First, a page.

Create and Apply the Right Color Palette in Adobe Photoshop for your Map Visualization (Part 3 of 3)

We have added the NEO color table to a grayscale image, learned how to accommodate the color blind easily with our maps, and now we are ready to build custom color palettes.

Adobe has an online color wheel that is helpful to use when surfing through different colors. If you are unsure what colors to start with, use the color wheel to give you a few ideas and follow these three steps as a guide for applying colors to your map with the wheel:

Step 1. Play around with the different color functions of the wheel to find a palette you would like to work with. You can work with a different hue and saturation of one color or look at three different complimentary colors. The radio buttons on the side of the wheel will help guide your decision-making. The RGB value for each color is at the bottom. Feel free to also mess with the lightness, hue and saturation sliders to get exactly what you want after the color wheel gives you an output. I decided to use the shades function and make a minty green palette. I plan to use these colors for land and then choose a contrasting color for the water.

My color wheel choice for this example.

Step 2. Open the color table back up for the grayscale image and use the same method as before: Select a couple of rows and change the colors to what you selected on the wheel, gradually moving from light to dark down the color table. Or, see what happens when you move from dark to light down the color table. Does it change the message of the map?

Step 3. Save your color palette for future use.

Alright, I know, that was short and easy. But not so fast, we have a couple more things to learn.

Follow these steps to make your own color palette in Photoshop:

Step 1. Open a new project for a clean slate to make palettes on. Do not worry about the canvas size as long as you have enough space to work with.

Step 2. Using the brush tool at a size that is easy to see, pick and paint a color on the canvas that you want on your map. I chose green because that is what I think of when I think of vegetation.

My Canvas so far.

Step 3. Now open the Color Picker back up and select a color that is lighter (less saturated) and move the hue up the color scale a little bit. Repeat this process but in the other direction for your third color. There is a tutorial by Greg Gunn that has a very similar process but is way more detailed. Please check out the video if you need a little more context on choosing the right colors.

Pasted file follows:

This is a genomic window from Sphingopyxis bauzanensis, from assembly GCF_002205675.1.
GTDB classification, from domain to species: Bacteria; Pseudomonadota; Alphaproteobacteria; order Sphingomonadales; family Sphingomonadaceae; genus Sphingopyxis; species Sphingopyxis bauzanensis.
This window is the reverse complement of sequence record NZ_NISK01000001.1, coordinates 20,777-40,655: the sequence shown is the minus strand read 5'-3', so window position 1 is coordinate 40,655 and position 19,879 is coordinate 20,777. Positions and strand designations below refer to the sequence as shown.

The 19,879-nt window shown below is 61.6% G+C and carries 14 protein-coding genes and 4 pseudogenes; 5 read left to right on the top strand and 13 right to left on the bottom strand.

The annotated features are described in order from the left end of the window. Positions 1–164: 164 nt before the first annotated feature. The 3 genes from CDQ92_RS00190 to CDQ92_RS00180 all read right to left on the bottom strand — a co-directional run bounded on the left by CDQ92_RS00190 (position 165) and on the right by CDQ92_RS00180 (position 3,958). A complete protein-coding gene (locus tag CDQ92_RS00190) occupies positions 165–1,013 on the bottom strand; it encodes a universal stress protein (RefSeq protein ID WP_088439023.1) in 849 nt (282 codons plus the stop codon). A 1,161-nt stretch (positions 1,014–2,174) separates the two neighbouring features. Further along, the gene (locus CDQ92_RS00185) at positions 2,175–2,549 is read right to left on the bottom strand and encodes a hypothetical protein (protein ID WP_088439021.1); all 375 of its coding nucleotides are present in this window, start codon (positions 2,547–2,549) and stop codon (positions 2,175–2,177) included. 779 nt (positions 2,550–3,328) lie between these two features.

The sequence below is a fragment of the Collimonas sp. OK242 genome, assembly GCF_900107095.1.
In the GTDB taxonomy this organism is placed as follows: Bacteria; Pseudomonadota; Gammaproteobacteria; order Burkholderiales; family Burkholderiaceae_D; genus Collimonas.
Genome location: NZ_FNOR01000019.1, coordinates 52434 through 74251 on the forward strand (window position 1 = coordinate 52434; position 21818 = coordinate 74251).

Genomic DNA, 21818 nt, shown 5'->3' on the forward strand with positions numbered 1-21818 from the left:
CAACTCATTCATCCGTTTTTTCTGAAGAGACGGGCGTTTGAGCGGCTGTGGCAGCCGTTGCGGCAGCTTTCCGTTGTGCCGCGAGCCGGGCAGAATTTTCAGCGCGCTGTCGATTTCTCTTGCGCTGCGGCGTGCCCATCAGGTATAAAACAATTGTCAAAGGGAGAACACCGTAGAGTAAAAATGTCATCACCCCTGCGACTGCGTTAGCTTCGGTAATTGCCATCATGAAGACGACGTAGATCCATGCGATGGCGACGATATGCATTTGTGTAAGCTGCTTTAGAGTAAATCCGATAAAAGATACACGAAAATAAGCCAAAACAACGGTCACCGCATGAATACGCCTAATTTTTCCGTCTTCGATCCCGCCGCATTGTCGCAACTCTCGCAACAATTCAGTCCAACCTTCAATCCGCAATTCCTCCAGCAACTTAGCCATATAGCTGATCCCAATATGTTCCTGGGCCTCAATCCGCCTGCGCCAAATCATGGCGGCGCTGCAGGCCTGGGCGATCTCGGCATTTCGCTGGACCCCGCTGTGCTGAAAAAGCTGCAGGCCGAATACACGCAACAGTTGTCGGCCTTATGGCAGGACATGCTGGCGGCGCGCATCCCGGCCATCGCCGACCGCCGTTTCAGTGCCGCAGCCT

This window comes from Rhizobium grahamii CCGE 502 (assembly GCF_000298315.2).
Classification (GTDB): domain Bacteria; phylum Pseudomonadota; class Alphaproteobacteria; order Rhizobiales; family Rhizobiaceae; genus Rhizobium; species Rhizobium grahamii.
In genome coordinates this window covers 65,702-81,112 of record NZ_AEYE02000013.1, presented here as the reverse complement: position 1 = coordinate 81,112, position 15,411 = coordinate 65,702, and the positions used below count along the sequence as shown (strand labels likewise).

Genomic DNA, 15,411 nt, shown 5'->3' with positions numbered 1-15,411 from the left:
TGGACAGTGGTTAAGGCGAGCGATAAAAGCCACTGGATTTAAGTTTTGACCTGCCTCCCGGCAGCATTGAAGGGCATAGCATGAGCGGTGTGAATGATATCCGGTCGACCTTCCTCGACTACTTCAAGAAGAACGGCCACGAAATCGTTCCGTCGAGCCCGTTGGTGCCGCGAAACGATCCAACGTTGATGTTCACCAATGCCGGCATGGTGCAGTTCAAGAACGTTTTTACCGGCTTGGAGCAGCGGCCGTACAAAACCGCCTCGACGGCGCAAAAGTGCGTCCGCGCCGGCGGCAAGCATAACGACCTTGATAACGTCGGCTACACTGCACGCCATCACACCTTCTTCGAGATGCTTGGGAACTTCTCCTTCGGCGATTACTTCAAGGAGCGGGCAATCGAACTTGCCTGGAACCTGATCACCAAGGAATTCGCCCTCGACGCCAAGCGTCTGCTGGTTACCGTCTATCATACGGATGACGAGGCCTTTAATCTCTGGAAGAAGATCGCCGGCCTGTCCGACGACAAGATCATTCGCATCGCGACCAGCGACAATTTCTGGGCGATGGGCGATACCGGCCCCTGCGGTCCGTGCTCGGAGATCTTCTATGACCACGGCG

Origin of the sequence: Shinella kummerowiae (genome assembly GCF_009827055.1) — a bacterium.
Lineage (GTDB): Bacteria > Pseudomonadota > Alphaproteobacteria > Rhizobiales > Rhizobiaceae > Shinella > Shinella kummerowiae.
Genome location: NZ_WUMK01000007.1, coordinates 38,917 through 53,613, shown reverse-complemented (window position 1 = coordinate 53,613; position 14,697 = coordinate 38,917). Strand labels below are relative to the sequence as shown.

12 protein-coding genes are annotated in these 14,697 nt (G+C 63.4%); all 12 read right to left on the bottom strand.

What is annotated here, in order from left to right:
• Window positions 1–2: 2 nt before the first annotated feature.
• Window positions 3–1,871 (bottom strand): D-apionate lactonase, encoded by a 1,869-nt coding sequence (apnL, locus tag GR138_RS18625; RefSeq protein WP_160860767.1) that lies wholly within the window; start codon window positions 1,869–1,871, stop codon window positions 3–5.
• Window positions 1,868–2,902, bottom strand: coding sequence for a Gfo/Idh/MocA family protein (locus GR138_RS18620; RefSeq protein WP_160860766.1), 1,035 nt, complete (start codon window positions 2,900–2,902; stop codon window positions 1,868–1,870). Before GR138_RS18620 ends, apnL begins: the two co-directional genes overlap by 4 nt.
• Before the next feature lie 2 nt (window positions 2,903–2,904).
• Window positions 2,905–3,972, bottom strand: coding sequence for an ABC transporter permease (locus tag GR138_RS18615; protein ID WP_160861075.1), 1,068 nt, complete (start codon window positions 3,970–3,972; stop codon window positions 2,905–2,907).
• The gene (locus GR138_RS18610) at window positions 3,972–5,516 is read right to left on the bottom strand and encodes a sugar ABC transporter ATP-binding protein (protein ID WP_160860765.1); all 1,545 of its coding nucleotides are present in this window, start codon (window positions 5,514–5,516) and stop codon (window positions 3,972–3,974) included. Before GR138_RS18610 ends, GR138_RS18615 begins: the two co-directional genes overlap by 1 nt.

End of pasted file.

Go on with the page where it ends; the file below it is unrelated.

I have selected and changed the hue and saturation to a part of the colors I am working with but this is not necessary. Do what is right for you.

Step 4. I have chosen a few colors to work with and am ready to add them to the color table. Clip the canvas to the colors you would like on your map. Go to Image, Mode, and select Indexed Color. Now open up the Color Table under Image, Mode. The colors you have chosen may be scattered around the table.

Step 5. Select one of your lightest colors on the table and add it to the 5th and 6th rows using the RGB values located on Color Picker. I may choose to add the same colors to three rows instead of two but this is a good starting place.

Step 6. Create a lighter color from the one you just filled in the 5th and 6th rows by toggling hue and saturation in Color Picker and add it to the 3rd and 4th rows. Repeat this process for rows 1 and 2.

Step 7. Now pick a second color that is darker than rows 5 and 6 and add it to rows 7 and 8. Repeat this process all the way down.

Step 8. Choose and apply a contrasting color for the last cell to represent water.

Here is what I came up with after Step 8.

Step 9. Save the color table somewhere that is easy to find and open up a new project with the grayscale NDVI map.

Step 10. Change the mode to Indexed Color and open up the Color Table.

Step 11. Load the color table you just created and see what you think. Feel free to change the colors up or maybe even repeat the steps with an entirely new set of colors. This tutorial is not available to get it right on the first try. We simply want to give you the tools you need to make the right map for your needs.

What do you think? Not bad for a first try?

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